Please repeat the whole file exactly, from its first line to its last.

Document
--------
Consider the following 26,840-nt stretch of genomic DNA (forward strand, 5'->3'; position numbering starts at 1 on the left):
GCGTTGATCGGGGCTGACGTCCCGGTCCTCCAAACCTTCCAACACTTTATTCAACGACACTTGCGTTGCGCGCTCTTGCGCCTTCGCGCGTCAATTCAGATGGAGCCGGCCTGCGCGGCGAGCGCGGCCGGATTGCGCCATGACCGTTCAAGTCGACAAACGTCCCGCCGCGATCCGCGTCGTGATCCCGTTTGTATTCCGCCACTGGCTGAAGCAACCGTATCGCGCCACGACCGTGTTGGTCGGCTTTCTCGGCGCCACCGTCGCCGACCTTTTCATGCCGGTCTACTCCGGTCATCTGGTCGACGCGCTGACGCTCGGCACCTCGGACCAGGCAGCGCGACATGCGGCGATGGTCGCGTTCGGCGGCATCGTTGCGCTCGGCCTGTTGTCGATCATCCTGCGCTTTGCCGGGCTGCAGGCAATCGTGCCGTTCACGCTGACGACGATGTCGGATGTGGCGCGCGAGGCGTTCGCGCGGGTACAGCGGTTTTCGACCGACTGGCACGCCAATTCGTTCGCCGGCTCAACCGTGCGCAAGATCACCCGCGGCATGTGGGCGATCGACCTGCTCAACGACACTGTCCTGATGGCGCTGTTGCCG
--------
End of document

Consider the following 26,840-nt stretch of genomic DNA (forward strand, 5'->3'; position numbering starts at 1 on the left):
GCGTTGATCGGGGCTGACGTCCCGGTCCTCCAAACCTTCCAACACTTTATTCAACGACACTTGCGTTGCGCGCTCTTGCGCCTTCGCGCGTCAATTCAGATGGAGCCGGCCTGCGCGGCGAGCGCGGCCGGATTGCGCCATGACCGTTCAAGTCGACAAACGTCCCGCCGCGATCCGCGTCGTGATCCCGTTTGTATTCCGCCACTGGCTGAAGCAACCGTATCGCGCCACGACCGTGTTGGTCGGCTTTCTCGGCGCCACCGTCGCCGACCTTTTCATGCCGGTCTACTCCGGTCATCTGGTCGACGCGCTGACGCTCGGCACCTCGGACCAGGCAGCGCGACATGCGGCGATGGTCGCGTTCGGCGGCATCGTTGCGCTCGGCCTGTTGTCGATCATCCTGCGCTTTGCCGGGCTGCAGGCAATCGTGCCGTTCACGCTGACGACGATGTCGGATGTGGCGCGCGAGGCGTTCGCGCGGGTACAGCGGTTTTCGACCGACTGGCACGCCAATTCGTTCGCCGGCTCAACCGTGCGCAAGATCACCCGCGGCATGTGGGCGATCGACCTGCTCAACGACACTGTCCTGATGGCGCTGTTGCCG